Did you see a California condor? Let us know!
A California condor can be easily distinguished from other birds if you know what features to look for when you spot a bird. Start by looking for a numbered tag attached to its wings. Then consider this:
Turkey vultures and golden eagles are the birds most often confused with condors. (Reference graphic.) A condor has large white stripes on the inside of its wings, whereas the golden eagle and turkey vulture have white on the wingtips rather than a thick white stripe.
A mature California condor’s white stripe is brighter than that of an immature or juvenile condor. A mature condor also has a featherless pink head while an immature bird has a featherless black head.
The size of the wingspan is another giveaway to the bird species. The turkey vulture has the smallest wingspan of the three species at only 6 feet. The golden eagle comes second with a 7-foot wingspan, while the California condor has a 9-foot wingspan. If the bird is too high to really determine its wing size look at the shape of the wings. In the graphic, note the slight bend in the turkey vulture’s wings, this does not occur in a condor’s wings.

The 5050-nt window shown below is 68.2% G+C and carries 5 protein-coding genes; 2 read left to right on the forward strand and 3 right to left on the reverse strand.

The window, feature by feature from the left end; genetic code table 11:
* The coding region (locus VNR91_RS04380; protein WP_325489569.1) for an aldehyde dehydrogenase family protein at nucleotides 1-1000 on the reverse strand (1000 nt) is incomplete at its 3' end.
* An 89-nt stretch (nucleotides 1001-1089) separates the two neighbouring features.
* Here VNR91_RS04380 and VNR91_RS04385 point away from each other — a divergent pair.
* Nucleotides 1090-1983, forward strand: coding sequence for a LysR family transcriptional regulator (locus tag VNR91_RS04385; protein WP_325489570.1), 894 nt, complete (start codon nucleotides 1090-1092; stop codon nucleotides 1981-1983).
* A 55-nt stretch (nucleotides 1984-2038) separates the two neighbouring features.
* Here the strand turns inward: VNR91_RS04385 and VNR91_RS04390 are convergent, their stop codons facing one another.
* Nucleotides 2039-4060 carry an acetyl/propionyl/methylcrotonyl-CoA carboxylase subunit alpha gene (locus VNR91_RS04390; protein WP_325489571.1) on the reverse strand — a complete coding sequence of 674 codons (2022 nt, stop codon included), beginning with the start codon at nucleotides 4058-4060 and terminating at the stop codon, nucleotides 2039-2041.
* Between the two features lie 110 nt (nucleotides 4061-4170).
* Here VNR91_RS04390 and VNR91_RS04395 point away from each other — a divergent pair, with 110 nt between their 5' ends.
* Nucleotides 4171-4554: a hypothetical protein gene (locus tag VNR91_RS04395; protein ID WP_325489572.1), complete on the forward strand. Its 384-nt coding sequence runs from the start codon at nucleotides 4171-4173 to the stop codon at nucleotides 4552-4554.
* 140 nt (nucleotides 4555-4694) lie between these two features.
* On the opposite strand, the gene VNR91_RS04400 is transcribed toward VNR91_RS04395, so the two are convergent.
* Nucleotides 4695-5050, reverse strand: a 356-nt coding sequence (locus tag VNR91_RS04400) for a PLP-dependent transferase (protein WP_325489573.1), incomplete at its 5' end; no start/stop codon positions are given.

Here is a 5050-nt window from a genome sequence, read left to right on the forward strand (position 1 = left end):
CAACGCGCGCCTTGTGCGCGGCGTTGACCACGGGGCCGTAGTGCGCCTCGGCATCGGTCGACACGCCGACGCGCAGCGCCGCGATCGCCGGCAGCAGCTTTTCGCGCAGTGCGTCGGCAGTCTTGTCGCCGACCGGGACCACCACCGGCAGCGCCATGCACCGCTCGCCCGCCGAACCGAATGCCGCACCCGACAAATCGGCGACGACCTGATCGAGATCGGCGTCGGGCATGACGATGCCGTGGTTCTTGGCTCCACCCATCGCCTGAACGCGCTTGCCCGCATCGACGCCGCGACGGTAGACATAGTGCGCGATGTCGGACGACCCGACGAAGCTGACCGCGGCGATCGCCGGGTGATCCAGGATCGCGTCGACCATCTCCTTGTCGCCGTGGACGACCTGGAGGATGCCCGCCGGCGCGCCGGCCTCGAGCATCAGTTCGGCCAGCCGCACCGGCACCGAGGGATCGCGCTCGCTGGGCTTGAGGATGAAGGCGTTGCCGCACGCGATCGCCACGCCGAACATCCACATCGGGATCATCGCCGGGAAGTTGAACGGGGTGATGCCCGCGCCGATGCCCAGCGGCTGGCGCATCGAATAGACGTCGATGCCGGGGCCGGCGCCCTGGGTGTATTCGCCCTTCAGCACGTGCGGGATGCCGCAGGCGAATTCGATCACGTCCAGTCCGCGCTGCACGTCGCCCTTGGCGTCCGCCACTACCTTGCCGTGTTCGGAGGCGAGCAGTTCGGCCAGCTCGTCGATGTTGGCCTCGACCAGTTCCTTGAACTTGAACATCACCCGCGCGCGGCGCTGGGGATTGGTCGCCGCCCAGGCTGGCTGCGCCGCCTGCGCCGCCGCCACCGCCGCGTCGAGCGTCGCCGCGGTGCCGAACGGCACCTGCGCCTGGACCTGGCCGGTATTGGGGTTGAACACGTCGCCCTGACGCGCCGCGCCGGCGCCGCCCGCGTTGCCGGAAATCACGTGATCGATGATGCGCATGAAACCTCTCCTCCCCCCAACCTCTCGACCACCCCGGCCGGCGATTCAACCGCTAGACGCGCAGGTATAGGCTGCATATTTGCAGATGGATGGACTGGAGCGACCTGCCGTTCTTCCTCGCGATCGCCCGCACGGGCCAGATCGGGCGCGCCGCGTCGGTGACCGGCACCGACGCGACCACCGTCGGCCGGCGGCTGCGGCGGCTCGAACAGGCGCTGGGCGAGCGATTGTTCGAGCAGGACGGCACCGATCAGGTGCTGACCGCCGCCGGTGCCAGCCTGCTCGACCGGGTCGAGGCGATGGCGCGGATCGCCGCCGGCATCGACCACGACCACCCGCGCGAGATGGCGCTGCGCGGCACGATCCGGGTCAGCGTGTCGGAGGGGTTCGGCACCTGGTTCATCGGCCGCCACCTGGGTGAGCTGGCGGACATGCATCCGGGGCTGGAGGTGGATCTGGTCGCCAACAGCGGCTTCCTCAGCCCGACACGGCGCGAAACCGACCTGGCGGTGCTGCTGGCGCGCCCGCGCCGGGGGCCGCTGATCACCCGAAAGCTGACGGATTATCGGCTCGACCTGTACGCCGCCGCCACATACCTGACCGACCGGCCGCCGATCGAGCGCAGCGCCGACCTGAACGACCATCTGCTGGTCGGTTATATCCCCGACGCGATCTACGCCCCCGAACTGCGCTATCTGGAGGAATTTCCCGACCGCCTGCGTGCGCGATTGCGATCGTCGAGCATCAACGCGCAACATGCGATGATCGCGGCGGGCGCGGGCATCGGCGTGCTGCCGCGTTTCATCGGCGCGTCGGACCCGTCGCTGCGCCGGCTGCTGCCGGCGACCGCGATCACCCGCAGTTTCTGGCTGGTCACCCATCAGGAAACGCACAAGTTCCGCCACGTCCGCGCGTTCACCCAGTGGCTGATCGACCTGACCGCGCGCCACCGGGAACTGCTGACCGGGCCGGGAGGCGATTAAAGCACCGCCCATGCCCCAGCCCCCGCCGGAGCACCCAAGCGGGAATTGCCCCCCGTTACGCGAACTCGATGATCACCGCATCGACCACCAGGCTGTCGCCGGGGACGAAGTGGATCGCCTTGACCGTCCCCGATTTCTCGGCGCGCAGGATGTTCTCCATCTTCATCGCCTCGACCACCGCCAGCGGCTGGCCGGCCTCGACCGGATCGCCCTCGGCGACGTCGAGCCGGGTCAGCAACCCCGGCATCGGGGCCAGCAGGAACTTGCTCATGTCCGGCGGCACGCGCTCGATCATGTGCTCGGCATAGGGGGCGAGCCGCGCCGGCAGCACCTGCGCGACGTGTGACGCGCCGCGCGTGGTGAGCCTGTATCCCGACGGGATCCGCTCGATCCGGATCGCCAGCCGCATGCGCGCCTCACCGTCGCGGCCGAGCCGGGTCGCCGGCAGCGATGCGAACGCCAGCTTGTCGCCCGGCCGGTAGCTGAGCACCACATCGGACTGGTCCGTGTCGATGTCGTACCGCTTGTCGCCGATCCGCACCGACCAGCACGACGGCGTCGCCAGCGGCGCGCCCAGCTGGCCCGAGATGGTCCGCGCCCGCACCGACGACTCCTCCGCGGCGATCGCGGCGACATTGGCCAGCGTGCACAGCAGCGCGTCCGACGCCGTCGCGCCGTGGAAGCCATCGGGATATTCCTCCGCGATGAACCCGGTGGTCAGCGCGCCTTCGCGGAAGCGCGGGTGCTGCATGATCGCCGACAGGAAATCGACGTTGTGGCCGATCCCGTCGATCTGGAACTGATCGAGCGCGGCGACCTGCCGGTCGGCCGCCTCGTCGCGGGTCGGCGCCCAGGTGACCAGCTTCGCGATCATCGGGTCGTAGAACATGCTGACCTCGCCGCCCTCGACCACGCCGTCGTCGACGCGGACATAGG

If you did see a California condor, let us know. Please provide as much information as possible, including the identifying tag number, location, how many condors were observed, was it flying or on the ground, was it eating or resting, etc.
Reminder: The California condor is a critically endangered species and is protected by the federal government. Condors should not be approached and attempting to feed the birds may result in the birds return to captivity permanently. If you see one please do not try to interact with it or inhibit its actions. The California Condor Recovery Team is working diligently to help this species return to its native habitat. Human interaction can interfere with its return to our skies, so please observe them from afar.